A group of doctors at Johns Hopkins University in Baltimore are gearing up to offer military men injured in war the country’s first penis transplants. The surgeries could start within a year, and recipients could regain sensation, along with urinary and sexual function, within months, doctors said.

Though it’s unrealistic that they would regain all function, the hope of fathering a child “is a realistic goal,” Dr. W. P. Andrew Lee, the chairman of plastic and reconstructive surgery at Johns Hopkins, told The New York Times. The transplants would only involve the penis, not the testes, so any sired children would be genetically related to recipients.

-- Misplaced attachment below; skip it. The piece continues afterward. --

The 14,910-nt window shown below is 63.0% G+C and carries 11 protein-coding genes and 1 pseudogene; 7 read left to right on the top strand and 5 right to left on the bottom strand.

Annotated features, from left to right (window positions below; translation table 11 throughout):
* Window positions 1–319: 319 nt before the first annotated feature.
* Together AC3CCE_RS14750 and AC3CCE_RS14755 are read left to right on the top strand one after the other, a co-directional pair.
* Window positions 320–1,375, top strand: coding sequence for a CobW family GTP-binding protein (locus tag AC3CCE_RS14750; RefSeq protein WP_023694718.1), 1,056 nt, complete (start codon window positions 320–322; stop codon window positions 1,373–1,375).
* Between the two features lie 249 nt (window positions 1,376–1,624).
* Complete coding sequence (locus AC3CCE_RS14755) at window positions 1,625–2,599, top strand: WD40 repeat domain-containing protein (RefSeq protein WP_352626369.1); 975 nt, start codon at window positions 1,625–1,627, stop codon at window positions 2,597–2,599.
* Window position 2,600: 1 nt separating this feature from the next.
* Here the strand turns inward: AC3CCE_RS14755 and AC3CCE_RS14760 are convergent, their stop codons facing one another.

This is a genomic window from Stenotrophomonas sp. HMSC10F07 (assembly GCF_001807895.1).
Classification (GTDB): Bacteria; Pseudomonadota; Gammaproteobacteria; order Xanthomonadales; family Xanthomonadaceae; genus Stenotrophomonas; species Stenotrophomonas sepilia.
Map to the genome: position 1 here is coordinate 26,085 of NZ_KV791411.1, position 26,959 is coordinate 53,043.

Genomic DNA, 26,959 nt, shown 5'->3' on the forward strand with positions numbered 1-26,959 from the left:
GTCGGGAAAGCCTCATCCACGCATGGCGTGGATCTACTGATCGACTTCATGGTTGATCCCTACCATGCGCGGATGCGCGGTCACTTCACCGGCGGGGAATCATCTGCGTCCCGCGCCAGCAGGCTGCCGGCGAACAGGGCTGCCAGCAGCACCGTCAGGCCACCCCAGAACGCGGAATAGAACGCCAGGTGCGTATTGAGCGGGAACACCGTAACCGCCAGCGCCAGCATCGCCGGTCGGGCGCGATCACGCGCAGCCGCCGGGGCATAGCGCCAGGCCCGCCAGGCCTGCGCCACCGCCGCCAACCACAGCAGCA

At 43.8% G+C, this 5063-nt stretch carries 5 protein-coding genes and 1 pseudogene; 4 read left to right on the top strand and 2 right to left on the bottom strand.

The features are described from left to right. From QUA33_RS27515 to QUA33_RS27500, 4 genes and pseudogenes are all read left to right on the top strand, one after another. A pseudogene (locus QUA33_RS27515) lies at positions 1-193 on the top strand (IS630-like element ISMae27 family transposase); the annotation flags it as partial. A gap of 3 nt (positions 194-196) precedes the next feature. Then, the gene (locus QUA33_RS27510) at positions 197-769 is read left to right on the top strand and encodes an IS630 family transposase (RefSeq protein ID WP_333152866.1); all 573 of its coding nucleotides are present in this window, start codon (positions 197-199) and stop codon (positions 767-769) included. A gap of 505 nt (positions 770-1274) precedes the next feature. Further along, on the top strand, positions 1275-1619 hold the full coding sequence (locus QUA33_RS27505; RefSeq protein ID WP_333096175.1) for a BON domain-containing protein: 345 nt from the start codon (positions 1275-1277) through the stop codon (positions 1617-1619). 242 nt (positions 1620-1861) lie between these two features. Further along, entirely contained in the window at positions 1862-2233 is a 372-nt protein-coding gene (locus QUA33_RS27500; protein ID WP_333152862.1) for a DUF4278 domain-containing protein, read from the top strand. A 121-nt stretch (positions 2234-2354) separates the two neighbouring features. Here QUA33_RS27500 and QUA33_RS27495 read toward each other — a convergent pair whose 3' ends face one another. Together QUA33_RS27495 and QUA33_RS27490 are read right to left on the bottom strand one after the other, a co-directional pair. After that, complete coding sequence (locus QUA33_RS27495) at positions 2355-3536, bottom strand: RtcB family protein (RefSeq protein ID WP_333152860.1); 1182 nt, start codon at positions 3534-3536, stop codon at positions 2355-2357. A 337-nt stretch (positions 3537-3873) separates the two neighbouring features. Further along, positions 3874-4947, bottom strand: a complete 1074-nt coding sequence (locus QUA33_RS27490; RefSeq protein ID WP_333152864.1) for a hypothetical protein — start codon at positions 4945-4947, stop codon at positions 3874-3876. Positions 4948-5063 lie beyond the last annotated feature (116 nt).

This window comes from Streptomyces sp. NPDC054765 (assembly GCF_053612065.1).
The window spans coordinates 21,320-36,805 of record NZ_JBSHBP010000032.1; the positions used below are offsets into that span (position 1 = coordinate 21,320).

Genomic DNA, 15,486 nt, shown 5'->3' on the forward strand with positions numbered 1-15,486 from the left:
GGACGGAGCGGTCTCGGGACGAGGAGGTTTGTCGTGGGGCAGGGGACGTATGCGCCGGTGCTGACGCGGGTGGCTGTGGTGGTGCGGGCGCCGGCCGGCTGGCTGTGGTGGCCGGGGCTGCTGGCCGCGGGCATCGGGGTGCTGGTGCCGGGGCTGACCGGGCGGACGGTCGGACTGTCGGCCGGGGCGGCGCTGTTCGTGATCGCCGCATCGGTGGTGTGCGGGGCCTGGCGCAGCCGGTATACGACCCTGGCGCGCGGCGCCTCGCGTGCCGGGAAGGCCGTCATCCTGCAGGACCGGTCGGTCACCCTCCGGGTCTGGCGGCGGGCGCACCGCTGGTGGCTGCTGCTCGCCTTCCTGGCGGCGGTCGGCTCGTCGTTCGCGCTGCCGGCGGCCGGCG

The group of doctors felt compelled to offer the transplants because of the psychological toll of such injuries, particularly feelings of shame, stigma, and loss of identity. “I think one would agree it is as devastating as anything that our wounded warriors suffer, for a young man to come home in his early 20s with the pelvic area completely destroyed,” Lee said. Another doctor quoted by the Times said that in his experience young veterans would rather lose both legs and an arm than suffer a genital injury.

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